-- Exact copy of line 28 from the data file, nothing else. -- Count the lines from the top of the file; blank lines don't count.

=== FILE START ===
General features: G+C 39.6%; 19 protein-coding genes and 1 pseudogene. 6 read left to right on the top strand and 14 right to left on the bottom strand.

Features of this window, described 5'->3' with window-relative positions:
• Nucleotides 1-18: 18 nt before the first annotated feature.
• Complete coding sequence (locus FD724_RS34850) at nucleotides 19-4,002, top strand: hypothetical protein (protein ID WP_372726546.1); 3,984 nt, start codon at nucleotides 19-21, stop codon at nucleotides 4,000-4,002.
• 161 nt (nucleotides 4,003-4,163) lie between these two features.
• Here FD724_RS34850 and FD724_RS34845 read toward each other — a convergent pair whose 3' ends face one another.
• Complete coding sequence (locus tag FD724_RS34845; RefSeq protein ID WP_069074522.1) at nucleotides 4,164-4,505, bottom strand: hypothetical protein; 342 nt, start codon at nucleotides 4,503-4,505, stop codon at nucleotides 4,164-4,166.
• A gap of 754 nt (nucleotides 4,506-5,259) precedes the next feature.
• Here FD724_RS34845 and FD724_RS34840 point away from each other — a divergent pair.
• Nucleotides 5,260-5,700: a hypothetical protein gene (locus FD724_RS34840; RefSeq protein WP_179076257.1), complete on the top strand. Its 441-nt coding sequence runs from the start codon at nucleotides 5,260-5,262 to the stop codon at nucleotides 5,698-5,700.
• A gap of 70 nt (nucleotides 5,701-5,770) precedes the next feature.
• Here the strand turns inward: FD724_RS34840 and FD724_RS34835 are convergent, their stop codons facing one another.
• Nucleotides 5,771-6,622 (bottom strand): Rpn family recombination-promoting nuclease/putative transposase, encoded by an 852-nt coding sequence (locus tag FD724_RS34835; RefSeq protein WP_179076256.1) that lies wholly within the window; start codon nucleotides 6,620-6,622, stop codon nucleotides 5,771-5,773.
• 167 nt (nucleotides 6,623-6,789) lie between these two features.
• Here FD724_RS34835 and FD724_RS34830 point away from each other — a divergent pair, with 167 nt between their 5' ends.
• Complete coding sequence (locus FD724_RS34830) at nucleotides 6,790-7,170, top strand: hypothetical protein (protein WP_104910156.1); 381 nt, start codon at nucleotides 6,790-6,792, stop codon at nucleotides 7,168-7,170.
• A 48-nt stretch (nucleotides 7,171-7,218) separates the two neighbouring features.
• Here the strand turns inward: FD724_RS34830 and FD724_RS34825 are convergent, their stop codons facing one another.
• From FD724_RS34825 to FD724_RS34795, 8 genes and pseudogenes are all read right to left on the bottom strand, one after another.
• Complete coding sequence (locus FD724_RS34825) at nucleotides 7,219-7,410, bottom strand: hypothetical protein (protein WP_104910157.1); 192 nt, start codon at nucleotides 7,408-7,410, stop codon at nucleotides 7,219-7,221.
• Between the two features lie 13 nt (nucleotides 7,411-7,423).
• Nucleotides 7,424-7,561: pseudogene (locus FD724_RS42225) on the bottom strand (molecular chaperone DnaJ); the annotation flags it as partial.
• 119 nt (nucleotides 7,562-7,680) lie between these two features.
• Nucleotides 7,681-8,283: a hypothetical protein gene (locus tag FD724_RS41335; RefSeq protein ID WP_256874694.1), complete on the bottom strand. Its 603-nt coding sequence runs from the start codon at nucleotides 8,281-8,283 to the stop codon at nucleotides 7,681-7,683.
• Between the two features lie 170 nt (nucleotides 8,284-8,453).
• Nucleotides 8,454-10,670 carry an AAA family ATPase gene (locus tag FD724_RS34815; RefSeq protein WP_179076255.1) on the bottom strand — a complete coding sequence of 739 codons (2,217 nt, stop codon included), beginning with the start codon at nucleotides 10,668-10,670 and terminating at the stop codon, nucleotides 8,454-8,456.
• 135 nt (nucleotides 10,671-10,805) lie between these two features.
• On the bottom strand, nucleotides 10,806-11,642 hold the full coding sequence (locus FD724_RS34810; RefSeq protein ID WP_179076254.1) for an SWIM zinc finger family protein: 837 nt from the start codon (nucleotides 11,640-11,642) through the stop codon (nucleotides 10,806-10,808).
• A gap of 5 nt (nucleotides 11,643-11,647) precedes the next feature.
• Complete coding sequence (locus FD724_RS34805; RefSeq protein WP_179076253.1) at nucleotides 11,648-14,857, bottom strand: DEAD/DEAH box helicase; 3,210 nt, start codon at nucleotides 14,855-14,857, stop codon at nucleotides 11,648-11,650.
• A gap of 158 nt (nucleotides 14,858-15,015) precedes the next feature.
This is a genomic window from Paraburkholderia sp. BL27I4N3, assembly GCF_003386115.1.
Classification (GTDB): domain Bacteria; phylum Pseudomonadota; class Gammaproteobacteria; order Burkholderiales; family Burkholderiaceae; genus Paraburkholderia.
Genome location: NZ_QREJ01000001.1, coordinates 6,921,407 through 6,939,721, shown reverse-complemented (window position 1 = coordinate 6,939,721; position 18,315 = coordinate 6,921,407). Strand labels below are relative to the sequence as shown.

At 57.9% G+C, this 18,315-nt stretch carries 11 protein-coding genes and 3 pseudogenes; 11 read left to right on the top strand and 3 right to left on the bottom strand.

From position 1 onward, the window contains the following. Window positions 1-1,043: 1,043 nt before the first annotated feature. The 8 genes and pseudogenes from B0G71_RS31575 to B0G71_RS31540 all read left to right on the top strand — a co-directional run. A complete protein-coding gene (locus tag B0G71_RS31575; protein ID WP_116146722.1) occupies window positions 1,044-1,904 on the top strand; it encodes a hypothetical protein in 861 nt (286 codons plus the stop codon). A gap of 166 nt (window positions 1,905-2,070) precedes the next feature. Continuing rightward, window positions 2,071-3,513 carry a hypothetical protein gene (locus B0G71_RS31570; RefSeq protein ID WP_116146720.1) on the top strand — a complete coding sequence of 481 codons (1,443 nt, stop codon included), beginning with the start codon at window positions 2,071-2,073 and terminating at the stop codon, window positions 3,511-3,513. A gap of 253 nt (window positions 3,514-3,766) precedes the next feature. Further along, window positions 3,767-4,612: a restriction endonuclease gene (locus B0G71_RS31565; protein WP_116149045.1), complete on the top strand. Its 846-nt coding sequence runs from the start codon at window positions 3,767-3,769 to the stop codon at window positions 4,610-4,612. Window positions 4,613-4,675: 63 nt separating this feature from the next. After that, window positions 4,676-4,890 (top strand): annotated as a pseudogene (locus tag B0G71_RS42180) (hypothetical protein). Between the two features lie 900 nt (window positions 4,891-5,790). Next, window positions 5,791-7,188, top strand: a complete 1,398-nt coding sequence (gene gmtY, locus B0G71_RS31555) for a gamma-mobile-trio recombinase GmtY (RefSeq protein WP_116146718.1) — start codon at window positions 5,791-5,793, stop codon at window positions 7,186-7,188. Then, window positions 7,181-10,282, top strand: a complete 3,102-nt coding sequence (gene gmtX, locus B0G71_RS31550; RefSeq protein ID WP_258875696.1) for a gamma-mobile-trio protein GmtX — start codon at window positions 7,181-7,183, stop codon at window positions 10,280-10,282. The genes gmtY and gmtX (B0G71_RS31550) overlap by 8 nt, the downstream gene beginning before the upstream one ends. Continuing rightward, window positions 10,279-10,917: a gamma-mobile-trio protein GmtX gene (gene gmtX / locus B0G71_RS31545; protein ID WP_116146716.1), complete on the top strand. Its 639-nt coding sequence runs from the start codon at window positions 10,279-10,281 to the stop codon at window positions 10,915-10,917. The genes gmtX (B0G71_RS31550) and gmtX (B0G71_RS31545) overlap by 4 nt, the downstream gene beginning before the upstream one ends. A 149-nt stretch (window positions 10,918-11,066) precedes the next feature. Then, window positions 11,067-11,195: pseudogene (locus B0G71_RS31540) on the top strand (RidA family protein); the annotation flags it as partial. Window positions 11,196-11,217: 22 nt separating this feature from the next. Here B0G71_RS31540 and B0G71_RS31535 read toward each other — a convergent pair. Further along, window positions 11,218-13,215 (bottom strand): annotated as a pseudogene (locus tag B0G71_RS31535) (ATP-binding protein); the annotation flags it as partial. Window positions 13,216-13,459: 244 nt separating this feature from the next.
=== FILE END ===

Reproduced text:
• On the bottom strand, nucleotides 10,806-11,642 hold the full coding sequence (locus FD724_RS34810; RefSeq protein ID WP_179076254.1) for an SWIM zinc finger family protein: 837 nt from the start codon (nucleotides 11,640-11,642) through the stop codon (nucleotides 10,806-10,808).